Material balance and mixing behavior during emulsification of crude oil by using micro-X-ray tomography

Mostafa Borji, Ahmad Kharrat, Rene Ritter, Pit Arnold, Holger Ott

Research output: Chapter in Book/Report/Conference proceedingConference contribution


The mixing behavior of oil and water is usually evaluated outside the pore space, under mixing conditions that does not correspond to porous media flow and by optical inspection. Especially the optical inspection disregards that, e.g., a little oil contamination in water may lead to a substantial coloring of the aqueous phase. A quantitative material balance is therefore difficult, if not impossible. In this study, we use the linear mass absorption coefficient of micro-X-ray tomography to establish the material balance during emulsification in classical test-tube experiments and in the porous medium under flow conditions.
With these methods we investigate the phase behavior and the displacement properties of crude oil from the Vienna Basin by alkaline injection waters with different Na2CO3 concentrations. In alkaline flooding, in-situ surfactants are generated by saponification reactions between fatty acids and the alkali, which reduces the interfacial tension between oil and water and ultimately forms emulsion phases. In contrast to the ideal surfactant systems typically examined (surfactant solution and synthetic oil), emulsification leads to a more complex phase behavior that does not follow the classic Winsor regime and does not have clear optimal conditions.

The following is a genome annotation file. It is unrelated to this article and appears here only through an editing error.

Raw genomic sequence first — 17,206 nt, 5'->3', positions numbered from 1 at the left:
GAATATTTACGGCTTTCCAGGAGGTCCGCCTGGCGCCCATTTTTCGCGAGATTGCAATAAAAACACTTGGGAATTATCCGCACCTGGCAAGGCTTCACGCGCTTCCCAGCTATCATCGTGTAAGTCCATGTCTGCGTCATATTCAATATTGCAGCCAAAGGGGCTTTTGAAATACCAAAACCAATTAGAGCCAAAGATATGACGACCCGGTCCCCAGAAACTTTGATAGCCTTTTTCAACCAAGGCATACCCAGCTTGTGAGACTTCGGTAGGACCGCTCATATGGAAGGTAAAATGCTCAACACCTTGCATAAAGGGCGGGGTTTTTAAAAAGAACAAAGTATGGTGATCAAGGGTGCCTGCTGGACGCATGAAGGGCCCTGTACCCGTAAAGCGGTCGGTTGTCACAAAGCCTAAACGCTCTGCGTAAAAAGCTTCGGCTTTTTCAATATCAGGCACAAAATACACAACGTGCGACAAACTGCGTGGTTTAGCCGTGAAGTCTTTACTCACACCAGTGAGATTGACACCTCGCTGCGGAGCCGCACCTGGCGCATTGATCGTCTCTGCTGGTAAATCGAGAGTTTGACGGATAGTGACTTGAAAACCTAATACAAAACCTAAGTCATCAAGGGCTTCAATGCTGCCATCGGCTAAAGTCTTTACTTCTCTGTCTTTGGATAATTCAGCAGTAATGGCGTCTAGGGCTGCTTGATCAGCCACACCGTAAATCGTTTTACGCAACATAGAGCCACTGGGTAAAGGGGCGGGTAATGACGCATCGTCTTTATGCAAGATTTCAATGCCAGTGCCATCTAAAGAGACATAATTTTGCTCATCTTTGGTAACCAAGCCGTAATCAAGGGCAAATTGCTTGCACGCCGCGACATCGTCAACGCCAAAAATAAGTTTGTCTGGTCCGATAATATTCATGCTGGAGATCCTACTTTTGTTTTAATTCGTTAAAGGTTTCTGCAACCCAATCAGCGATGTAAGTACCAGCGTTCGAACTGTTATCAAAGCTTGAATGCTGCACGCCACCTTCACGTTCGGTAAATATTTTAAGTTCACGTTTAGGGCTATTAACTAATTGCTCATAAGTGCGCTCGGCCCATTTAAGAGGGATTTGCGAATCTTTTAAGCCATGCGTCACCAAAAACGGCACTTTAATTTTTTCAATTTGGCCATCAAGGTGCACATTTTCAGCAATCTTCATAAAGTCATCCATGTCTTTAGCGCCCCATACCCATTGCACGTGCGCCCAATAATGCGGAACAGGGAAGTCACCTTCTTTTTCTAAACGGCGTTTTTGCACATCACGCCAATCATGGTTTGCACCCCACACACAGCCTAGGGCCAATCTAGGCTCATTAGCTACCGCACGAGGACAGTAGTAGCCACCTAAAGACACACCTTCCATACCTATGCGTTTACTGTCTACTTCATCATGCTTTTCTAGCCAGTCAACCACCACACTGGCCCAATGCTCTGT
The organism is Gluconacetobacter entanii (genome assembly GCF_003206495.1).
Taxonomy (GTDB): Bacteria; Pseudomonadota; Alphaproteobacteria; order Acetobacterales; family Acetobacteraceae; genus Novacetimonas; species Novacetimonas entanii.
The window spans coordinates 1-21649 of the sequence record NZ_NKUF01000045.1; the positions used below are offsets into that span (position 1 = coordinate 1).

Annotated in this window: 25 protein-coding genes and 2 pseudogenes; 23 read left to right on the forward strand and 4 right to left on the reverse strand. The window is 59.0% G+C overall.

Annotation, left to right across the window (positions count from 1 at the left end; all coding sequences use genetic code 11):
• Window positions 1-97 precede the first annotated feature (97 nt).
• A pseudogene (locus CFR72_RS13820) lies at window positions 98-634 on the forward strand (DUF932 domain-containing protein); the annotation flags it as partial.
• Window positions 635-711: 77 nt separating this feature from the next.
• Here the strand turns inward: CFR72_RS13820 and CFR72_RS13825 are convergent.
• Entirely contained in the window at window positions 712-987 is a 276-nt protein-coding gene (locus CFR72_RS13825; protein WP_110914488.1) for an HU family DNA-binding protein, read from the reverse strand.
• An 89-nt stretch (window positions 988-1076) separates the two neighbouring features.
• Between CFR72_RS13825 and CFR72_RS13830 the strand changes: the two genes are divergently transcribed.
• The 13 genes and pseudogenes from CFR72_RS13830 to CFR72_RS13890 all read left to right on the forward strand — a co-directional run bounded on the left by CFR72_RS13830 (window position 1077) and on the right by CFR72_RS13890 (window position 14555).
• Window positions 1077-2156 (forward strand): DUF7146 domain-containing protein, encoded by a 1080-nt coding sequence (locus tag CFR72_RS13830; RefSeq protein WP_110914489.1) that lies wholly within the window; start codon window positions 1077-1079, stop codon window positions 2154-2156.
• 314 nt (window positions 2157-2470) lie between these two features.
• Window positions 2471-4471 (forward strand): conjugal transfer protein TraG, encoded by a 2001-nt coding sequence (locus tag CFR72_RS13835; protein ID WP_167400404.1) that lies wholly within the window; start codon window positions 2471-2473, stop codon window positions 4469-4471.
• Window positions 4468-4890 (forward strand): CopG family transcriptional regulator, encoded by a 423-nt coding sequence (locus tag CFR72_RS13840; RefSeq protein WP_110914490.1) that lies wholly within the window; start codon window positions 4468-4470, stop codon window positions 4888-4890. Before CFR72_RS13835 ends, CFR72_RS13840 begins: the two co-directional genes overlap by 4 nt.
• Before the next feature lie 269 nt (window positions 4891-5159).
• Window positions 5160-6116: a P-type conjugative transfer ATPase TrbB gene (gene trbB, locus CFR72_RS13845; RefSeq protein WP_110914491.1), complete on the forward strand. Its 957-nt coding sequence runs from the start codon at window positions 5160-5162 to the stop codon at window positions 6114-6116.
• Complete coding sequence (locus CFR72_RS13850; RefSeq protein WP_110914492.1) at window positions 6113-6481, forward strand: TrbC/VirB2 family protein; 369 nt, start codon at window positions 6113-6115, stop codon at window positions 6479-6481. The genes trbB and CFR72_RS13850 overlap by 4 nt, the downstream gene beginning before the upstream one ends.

We conduct and evaluate classic phase behavior experiments in test tubes, but by using micro-X-ray tomography. We show that the typical visual assessment is misleading and that for X-rays the assessment is conclusive and takes the material balance into account. We find the same fluid phase signature in micro-CT-based core flood experiments under flow conditions as in the test tubes. We show that, in contrast to earlier statements on the same system by other groups, a mutual minimal emulsification can be identified as optimal, which leads to the best recovery. Furthermore, micro-X-ray tomography provides spatial information about fluid distributions in the pore space and enables statements about the relative permeability and its changes.
The study shows the necessity of using X-ray-based methods to evaluate and quantify complex phase behavior as in case of complex crude oils and alkaline flooding. Using X-ray-based methods makes observations in test tubes and in the pore space comparable and leads to conclusive statements for injection water optimization.
Original languageEnglish
Title of host publicationInterPore 2021
Publication statusPublished - 2 Jun 2021

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